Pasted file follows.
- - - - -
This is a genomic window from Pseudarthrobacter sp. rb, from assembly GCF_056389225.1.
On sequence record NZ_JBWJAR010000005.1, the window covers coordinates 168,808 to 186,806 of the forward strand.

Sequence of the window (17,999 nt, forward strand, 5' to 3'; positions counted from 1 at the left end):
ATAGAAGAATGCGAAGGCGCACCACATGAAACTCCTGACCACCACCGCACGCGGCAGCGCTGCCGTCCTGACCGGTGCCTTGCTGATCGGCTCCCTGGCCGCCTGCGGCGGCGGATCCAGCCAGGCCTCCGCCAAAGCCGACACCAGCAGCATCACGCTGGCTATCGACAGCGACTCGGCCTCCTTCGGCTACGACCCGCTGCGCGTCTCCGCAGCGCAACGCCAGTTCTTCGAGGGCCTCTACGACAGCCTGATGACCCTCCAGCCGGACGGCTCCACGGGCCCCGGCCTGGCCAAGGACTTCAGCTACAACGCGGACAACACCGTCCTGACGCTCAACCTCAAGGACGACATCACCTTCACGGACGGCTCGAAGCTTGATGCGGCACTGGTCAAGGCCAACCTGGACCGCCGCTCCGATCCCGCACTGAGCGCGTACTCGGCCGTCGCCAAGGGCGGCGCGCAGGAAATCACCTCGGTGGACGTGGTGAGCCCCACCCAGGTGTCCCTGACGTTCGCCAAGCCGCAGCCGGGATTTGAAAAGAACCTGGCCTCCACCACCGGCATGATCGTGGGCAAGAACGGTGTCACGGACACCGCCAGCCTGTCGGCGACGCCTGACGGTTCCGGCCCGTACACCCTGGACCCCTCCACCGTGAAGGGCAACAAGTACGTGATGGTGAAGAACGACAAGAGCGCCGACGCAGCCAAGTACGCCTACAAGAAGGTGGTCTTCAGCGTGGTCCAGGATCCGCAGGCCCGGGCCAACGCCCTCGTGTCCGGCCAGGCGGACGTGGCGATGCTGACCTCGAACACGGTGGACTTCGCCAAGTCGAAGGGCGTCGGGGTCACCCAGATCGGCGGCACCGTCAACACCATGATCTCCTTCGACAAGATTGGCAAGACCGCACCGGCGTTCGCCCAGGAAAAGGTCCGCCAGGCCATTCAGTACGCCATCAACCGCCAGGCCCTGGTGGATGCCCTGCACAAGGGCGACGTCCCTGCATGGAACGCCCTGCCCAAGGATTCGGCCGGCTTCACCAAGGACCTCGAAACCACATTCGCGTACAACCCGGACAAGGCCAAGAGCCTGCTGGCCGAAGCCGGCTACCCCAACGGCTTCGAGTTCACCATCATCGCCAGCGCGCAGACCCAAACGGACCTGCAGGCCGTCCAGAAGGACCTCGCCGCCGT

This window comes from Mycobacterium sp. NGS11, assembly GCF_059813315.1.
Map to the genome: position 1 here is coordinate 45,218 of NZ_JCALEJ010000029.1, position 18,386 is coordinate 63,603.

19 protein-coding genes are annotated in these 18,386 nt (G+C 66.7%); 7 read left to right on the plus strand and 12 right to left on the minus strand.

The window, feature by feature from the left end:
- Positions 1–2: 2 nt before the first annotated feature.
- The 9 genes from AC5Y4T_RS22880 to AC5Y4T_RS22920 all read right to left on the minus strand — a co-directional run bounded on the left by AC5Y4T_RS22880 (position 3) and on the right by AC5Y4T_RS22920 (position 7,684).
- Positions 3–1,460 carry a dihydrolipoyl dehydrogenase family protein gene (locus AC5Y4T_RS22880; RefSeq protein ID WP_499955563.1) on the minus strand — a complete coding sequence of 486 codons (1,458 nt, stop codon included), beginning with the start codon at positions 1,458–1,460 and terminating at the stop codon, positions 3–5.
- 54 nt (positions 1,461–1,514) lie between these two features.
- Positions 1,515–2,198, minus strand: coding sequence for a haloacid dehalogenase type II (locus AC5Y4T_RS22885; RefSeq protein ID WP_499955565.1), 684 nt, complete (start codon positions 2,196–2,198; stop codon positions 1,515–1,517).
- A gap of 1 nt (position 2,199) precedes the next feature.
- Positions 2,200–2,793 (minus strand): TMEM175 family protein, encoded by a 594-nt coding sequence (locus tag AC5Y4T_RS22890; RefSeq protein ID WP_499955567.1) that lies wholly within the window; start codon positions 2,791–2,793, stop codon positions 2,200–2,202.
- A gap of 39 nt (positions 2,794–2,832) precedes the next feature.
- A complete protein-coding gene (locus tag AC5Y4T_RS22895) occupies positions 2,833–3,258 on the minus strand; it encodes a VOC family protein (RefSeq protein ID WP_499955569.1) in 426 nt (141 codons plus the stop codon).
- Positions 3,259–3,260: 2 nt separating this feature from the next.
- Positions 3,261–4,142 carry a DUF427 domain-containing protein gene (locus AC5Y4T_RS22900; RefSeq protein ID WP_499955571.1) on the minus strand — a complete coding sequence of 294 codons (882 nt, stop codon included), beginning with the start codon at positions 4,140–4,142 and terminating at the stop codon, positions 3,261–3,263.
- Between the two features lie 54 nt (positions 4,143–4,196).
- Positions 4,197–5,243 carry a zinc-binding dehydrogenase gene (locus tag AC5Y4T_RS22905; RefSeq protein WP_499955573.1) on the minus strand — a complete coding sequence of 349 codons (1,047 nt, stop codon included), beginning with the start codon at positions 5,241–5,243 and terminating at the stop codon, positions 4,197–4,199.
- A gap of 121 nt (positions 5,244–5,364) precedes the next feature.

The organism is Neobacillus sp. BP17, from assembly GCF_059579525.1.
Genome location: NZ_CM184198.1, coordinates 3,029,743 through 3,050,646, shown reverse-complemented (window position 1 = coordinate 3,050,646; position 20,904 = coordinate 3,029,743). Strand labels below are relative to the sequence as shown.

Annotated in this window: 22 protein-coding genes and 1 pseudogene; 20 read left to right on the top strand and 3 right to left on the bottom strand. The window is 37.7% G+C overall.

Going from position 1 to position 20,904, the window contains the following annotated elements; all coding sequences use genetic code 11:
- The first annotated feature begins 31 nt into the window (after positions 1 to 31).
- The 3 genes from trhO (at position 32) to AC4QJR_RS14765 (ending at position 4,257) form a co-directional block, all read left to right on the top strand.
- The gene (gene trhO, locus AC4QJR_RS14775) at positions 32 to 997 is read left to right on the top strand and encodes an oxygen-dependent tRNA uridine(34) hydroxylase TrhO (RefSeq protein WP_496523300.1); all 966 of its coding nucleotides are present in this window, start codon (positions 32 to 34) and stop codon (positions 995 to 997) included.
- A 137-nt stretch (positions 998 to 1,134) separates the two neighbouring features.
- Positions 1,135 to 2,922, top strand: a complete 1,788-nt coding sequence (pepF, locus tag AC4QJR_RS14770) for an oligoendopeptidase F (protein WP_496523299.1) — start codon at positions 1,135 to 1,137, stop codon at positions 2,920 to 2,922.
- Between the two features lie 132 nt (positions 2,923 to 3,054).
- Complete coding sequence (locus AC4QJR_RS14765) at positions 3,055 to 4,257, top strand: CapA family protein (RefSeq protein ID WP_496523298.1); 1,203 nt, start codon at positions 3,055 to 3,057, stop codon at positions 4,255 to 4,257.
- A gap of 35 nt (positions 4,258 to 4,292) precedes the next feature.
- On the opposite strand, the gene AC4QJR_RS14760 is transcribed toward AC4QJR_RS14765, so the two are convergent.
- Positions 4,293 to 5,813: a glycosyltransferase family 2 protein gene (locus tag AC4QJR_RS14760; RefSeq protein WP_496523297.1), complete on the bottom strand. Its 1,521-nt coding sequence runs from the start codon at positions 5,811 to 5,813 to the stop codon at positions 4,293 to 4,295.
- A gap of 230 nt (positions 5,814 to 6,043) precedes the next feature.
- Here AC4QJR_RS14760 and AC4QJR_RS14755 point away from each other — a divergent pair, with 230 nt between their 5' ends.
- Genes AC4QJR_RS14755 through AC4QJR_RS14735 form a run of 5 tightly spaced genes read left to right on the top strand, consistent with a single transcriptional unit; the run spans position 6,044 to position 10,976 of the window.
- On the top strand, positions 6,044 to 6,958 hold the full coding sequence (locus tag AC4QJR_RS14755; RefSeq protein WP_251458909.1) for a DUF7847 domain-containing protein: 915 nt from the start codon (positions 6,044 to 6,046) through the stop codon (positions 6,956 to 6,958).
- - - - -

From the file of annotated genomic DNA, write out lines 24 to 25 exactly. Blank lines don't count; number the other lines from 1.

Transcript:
Genome location: NZ_CM184198.1, coordinates 3,029,743 through 3,050,646, shown reverse-complemented (window position 1 = coordinate 3,050,646; position 20,904 = coordinate 3,029,743). Strand labels below are relative to the sequence as shown.

Annotated in this window: 22 protein-coding genes and 1 pseudogene; 20 read left to right on the top strand and 3 right to left on the bottom strand. The window is 37.7% G+C overall.